Brisbane Rainforest Action & Information Network

Natural regeneration of rainforests of the Brisbane region

Small Gaps
Large gaps

Natural regeneration processes of the dry rainforest communities typical of the Brisbane region have not been studied in the same depth as those of the wetter subtropical rainforest types. However the processes which have been identified as occurring within the latter communities can be applied to local dry rainforest remnants.

A mature rainforest community consists of large, long-lived trees with a closed canopy. In the local situation this would be a rainforest community with a relatively uneven, yet closed, canopy with numerous emergent trees (eg. Hoop Pine, Crows Ash) visible above the other tree layers.

Disturbance (natural or by human action) of the intact canopy of a rainforest community promotes a number of identifiable natural regeneration responses. The type and duration of this natural regeneration is dependent on the size of the gap that is created in the forest canopy.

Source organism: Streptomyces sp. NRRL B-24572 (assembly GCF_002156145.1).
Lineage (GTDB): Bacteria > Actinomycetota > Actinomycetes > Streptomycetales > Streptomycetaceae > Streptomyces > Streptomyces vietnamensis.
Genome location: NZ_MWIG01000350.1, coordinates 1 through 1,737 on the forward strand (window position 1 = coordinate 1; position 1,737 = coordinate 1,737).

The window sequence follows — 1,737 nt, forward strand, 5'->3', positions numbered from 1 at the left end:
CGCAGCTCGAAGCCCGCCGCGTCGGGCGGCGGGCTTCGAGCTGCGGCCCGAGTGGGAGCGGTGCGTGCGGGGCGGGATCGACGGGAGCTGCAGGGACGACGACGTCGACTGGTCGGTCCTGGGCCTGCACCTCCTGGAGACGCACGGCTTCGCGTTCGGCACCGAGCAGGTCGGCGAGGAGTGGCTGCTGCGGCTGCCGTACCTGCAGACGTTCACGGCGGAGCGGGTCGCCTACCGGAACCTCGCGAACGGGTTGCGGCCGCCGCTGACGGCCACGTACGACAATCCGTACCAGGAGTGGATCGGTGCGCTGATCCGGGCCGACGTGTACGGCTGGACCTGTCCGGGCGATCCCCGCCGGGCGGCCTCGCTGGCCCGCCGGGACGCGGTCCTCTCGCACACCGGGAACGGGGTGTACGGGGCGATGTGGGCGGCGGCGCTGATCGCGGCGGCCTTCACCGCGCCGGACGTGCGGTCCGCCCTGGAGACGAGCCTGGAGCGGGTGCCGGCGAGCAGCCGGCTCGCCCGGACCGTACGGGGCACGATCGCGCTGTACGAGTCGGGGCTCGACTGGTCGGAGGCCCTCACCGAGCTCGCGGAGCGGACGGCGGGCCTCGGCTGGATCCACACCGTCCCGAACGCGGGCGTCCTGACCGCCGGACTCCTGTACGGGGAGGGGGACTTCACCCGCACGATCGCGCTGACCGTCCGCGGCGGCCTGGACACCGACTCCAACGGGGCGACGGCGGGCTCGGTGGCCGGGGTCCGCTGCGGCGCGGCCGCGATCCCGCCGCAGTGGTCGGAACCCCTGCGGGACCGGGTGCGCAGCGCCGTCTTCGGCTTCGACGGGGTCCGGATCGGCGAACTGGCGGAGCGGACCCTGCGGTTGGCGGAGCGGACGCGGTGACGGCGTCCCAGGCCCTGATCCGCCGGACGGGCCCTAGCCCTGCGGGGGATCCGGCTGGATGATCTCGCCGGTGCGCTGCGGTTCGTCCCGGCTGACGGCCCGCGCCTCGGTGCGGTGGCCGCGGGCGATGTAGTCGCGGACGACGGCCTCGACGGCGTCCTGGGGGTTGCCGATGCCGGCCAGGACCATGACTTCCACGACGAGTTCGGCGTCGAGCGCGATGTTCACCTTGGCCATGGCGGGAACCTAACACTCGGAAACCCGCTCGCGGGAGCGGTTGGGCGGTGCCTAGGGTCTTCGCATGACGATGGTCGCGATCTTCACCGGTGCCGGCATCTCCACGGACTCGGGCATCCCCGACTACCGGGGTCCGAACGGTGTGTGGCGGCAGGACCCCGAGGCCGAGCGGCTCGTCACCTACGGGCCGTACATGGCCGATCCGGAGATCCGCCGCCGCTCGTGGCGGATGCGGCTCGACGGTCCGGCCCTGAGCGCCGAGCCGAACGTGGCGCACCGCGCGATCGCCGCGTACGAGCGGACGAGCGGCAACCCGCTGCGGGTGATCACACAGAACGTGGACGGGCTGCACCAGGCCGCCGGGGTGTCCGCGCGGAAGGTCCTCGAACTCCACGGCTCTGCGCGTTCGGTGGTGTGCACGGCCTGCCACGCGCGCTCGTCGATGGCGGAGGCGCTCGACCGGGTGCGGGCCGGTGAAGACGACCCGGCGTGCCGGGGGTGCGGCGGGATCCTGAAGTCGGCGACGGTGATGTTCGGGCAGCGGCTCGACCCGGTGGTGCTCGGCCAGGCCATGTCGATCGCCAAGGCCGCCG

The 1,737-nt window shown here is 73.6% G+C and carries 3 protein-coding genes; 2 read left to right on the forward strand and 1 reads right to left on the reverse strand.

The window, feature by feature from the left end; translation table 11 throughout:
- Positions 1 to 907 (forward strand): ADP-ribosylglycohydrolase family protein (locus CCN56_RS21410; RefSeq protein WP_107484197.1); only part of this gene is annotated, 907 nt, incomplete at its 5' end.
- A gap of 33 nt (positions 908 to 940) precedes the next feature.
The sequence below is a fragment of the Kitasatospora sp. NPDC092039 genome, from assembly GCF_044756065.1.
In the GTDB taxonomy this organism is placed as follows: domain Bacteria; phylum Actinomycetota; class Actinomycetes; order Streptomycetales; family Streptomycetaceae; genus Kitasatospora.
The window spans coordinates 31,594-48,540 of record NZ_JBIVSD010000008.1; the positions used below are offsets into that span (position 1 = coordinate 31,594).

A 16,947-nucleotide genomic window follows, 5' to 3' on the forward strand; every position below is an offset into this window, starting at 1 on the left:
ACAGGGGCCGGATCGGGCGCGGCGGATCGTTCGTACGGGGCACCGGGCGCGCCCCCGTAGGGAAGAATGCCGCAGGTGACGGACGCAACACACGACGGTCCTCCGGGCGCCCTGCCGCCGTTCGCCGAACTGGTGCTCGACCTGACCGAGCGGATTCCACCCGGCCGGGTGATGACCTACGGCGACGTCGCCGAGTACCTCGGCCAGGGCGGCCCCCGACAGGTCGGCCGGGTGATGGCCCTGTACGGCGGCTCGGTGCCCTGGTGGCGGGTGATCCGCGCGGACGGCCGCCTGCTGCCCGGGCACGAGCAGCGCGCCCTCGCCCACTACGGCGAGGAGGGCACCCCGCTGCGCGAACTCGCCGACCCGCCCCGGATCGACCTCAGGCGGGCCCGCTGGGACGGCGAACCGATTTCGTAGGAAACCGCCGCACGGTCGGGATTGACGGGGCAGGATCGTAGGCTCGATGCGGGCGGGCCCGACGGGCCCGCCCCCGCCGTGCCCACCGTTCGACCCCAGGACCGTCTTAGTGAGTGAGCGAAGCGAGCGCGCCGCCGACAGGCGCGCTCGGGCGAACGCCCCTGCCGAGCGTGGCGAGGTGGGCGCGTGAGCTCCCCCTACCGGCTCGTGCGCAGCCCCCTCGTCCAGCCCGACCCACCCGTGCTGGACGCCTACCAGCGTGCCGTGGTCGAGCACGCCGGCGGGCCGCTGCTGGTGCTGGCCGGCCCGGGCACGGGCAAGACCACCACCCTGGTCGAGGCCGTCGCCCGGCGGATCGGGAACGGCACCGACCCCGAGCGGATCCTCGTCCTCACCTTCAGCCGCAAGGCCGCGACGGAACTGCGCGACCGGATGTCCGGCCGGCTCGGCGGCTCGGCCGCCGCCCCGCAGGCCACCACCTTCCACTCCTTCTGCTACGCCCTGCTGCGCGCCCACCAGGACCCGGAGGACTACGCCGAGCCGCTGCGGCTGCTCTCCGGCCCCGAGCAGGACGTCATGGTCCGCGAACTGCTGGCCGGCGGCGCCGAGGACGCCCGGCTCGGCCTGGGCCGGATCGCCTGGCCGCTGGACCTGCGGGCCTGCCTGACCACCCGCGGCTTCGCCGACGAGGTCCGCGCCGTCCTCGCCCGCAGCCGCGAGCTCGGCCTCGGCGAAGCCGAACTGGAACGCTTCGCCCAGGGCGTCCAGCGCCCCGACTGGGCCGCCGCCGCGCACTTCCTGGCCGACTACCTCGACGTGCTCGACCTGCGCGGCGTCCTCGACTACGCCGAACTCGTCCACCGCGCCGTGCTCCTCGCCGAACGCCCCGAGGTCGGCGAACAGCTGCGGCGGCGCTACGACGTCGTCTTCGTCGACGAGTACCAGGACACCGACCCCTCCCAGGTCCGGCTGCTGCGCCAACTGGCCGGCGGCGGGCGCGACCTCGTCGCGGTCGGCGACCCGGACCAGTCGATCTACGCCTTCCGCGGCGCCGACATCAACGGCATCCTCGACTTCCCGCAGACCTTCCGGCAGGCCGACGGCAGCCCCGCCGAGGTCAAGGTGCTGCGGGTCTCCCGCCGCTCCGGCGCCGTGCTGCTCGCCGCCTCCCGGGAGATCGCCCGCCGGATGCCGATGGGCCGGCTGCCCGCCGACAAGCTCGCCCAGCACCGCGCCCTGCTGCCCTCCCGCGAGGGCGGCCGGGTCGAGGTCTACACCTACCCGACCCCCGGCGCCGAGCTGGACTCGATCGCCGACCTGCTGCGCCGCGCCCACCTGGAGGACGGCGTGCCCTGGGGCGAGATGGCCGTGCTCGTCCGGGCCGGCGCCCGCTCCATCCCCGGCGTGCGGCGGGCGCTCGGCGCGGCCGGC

Types of Natural Regeneration include:

Small Gaps

In small gaps, characteristically caused by individual trees falling within the forest, there are four main methods of regeneration.

When a small (low light) gap is created in the canopy of the mature forest there is an immediate growth response. Saplings of the mature canopy trees are usually waiting as suppressed individuals in the understorey. The seedlings of the slow growing canopy trees are able to exist for many years under the shade of the canopy just waiting for a large tree to fall. When this occurs, the immediate increase in light and space stimulates suppressed saplings out of their dormancy and they make rapid growth to reach the gap in the canopy.

Other growth responses occur in the existing canopy trees surrounding the gap. These trees respond to the increased light situation by sending out lateral growth shoots to take advantage of the new space. These individuals try to take advantage of the increased photosynthetic potential provided by the newly made gap.